Yes that is correct. The term "transcendental Buddha"  is somewhat misleading however.  The real point that is being made is that the Buddha's goal when alive was to transmit a form of correct wisdom that would carry far beyond his own death. The point being that if the Buddha was successful in correctly transmitting his wisdom to others their should be ample proof of this in the way the remaining community thinks and performs.  Their should also be a great effect in the world stemming from their actions. 


However in the period after the Buddha's passing the Buddha's disciples encountered much difficulty and hostility.  It was also difficult maintaining unity of doctrine and purpose. ONly the Buddha's wisdom could solve these conflicts.  It was through these challenges that the Buddhist community came to increase their attention and expression of the source of Buddha nature; to clarify and cultivate a knowledge of the original universal source of Buddha wisdom.   This is why the Lotus Sutra came to be in written form. The Lotus Sutra is the basis and essence of the "Mahayana" or universal vehicle wisdom. The Lotus Sutra embodies the universal law of life and the original primordial source of Buddha wisdom. The name given to this law is Nam Myoho Renge Kyo.


Some use the term deathlessness to explain the ultimate point.  The issue was that a true awakening to the ultimate wisdom of the Buddha among two or more, more than one person should bring about a state of mutual knowledge and wisdom and unity of purpose. They should be able to form their ranks among them without ego and work together to bring about a broad understanding of the Buddha's values and principles; to fullfill the Buddha's original purpose.


 

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5 years ago  ::  Dec 31, 2009 - 7:02AM #8
Karma_yeshe_dorje
Posts: 12,684

G'day etoro: Smile


Altar


Mahayana
«Three sources appear to have made significant contributions to the rise of Mahayana Buddhism:


  1. The Early Buddhist Schools. Some important Mahayana texts such as the Prajnaparamita often refer to doctrines associated with the Sarvastivada, which were mentioned or incorporated into Mahayana texts. In terms of content, however, theMahasanghika doctrine is closer to Mahayana thought, particularly those of the sub-schools such as the Lokottaravadins.
  2. Biographical literature of the Buddha composed by people said to have belonged to 'the vehicle that praised the Buddha'. This literature (comprising the JatakasAvadanas and other texts describing the life of Buddha) may have had its origins in the various Early Schools, but developed in ways that transcended the existing sectarian lines and contributed to the rise of Mahayana Buddhism. Buddhist poets wrote their work with purposes different from those of scholars who were concerned with doctrinal issues, and they used literary expressions which transcended doctrinal lines between the schools.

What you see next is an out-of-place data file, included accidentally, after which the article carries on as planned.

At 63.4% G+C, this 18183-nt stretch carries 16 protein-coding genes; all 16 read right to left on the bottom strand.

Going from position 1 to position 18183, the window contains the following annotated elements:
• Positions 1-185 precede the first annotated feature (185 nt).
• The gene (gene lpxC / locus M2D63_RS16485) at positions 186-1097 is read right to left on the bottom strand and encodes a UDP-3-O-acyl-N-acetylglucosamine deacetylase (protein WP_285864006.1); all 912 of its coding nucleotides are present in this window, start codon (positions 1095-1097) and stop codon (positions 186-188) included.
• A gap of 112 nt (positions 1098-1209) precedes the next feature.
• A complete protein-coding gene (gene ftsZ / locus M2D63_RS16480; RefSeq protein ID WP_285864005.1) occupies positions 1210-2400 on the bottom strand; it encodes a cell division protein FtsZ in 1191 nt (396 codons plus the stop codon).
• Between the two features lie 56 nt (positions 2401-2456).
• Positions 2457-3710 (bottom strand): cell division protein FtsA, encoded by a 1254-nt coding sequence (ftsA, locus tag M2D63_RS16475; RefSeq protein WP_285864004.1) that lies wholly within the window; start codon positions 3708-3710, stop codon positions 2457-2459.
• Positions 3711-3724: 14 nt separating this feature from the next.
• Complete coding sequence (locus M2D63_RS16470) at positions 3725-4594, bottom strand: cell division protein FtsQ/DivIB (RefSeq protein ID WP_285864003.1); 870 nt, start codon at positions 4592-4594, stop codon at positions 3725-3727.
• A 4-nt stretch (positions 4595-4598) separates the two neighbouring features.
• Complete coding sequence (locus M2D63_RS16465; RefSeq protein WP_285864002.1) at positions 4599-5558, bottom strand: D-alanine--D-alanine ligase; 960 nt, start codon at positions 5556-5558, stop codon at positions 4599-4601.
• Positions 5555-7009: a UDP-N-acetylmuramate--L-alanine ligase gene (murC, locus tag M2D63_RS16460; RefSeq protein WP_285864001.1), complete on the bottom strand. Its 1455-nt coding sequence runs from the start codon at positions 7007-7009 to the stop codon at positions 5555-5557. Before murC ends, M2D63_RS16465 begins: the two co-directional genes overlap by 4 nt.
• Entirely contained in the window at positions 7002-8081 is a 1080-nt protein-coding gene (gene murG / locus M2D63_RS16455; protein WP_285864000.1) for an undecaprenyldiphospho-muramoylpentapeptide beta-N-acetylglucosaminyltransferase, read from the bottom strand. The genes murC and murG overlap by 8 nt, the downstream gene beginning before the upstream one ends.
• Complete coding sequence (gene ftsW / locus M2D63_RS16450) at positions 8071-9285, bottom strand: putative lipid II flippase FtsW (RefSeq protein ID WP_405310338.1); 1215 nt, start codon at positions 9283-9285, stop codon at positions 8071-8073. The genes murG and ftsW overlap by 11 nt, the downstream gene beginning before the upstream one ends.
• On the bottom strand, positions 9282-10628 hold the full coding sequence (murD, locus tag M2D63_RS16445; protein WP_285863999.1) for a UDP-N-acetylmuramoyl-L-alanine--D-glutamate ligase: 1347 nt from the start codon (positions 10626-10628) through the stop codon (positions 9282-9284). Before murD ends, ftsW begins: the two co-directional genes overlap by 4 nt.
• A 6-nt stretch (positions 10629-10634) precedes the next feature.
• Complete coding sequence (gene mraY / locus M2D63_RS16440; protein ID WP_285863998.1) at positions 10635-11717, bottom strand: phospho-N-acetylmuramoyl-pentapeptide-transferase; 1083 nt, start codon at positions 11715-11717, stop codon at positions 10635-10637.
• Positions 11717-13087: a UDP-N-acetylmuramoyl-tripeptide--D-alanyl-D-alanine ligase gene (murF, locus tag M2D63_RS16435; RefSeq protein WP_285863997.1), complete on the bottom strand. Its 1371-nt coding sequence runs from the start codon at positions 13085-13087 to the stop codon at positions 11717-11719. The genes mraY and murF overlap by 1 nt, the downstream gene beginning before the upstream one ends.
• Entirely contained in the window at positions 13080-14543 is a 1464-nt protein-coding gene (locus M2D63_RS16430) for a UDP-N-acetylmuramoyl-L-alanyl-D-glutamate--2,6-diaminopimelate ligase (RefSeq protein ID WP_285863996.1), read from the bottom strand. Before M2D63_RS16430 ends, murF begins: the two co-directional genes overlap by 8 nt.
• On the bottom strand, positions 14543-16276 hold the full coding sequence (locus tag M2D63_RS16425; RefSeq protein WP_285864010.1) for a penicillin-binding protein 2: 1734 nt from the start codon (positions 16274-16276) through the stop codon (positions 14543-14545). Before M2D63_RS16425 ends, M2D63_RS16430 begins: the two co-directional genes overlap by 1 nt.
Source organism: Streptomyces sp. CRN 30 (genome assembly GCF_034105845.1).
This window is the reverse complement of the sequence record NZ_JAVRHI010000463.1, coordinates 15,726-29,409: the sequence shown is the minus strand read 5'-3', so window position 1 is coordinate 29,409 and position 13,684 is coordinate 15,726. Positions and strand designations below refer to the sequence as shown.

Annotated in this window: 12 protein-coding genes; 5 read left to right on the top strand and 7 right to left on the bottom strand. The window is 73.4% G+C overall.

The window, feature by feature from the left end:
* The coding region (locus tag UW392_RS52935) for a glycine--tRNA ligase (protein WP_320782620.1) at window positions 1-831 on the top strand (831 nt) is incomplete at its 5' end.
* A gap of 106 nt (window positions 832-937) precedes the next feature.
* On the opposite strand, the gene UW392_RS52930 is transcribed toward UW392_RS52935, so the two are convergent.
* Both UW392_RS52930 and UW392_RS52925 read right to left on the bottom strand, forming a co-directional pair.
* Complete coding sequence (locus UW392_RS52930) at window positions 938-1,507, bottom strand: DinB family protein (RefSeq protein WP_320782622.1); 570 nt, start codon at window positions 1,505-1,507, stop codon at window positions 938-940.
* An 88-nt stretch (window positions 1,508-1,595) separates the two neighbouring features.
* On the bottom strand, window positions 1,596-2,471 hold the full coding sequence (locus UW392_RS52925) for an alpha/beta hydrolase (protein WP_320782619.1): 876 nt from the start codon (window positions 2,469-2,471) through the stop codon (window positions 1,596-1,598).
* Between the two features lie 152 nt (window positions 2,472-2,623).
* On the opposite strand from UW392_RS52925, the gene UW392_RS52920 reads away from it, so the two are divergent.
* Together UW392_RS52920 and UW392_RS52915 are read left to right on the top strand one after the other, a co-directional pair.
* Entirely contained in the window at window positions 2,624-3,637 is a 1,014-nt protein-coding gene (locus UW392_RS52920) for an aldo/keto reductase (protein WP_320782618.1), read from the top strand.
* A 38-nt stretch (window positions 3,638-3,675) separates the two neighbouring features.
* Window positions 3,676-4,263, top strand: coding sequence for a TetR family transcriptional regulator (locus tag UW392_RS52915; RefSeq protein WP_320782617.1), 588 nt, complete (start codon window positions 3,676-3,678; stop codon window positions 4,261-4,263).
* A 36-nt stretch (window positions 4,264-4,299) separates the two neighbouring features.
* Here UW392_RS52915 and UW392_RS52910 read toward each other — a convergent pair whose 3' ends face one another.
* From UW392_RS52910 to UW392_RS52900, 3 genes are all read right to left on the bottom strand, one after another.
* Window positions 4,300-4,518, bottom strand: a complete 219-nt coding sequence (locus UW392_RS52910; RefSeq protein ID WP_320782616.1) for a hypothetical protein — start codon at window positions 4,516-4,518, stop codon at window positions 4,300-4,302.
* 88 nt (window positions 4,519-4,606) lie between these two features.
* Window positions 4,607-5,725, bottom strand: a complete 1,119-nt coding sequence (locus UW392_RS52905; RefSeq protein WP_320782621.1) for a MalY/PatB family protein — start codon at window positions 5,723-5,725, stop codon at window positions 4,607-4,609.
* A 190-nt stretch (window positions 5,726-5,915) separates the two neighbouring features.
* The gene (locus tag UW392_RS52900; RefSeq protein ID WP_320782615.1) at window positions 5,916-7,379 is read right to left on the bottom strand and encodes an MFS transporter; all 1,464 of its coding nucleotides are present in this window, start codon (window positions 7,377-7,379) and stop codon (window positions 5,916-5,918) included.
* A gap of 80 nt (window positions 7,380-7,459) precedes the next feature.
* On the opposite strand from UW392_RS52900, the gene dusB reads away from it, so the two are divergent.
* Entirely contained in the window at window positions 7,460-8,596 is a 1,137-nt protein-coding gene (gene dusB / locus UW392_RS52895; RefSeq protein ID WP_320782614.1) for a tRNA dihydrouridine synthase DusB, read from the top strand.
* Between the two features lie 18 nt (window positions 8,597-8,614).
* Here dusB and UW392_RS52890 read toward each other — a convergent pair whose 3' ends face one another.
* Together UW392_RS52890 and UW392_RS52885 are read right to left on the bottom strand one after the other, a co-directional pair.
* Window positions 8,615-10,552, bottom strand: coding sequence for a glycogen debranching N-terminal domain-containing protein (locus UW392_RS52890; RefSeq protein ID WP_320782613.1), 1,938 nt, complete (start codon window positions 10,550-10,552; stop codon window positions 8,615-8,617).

3. Stupa worship. Stupas — which were initially mere monuments to Gautama Buddha — increasingly became the place of devotion and of spreading Buddhism to the masses, the majority of whom were illiterate laymen. On the inside wall of the stupa, pictures were drawn or sculpted depicting the life of Buddha and his previous lives as a bodhisattva. This has given rise to devotion to the Buddha and the bodhisattvas»
    en.wikipedia.org/wiki/Mahayana#History&n...


Nam Myoho Renge Kyo
«Homage to the Lotus Sutra»
www.buddhanet.net/e-learning/history/b3s...


deathlessness
«The Buddha explains nirvana as "the unconditioned" (asankhata) mind, a mind that has come to a point of perfect lucidity and clarity due to the cessation of the production of volitional formations. This is described by the Buddha as "deathlessness" (Paliamata or amaravati
en.wikipedia.org/wiki/Nirvana#Nirvana_in...

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5 years ago  ::  Jan 04, 2010 - 11:44AM #9
etoro
Posts: 568

yes thank you Yeshe for offering to provide various definitions from the internet. Of course those definitions are extremely superficial.  They do not express the actuall inner experience and wisdom of the Bodhisattva, nor do they explain the organic relationship between the Buddha, the Dharma and the Community of disciples.  It just happens to be the case that people who have not evolved from their attachment to the concept of a deity as a place holder for the obvious presence of the values of boundlessness, infinity, eternity and unconditionality,have difficulty understanding the Buddhist perspective.  They can not see their own lives as the "three bodies of the true Buddha".  Faith and practice are irreplaceable in this regard. 


Hands palm to palm.


 

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5 years ago  ::  Jan 06, 2010 - 5:58AM #10
Karma_yeshe_dorje
Posts: 12,684

Blessings, etoro:


inner experience
«There are outer methods, inner methods and secret methods.» www.buddhanet.net/pdf_file/sakya_bios.pd...


wisdom
«Wisdom is described as the understanding of the Four Noble Truths, or the understanding of dependent origination»
www.buddhanet.net/fundbud8.htm


Bodhisattva
«It is the name given to anyone who, motivated by great compassion, has generated bodhicitta, which is a spontaneous wish to attain Buddhahood for the benefit of all living beings.» en.wikipedia.org/wiki/Bodhisattva "Buddha, the Dharma and the Community" «The Buddha, Dharma and Sangha are called the Triple Gem because they represent qualities which are excellent and precious like a gem. Once a person recognises these unique qualities after careful consideration and is confident that the Triple Gem can help lead him towards happiness and Enlightenment, he takes refuge.» www.buddhanet.net/e-learning/buddhism/bs...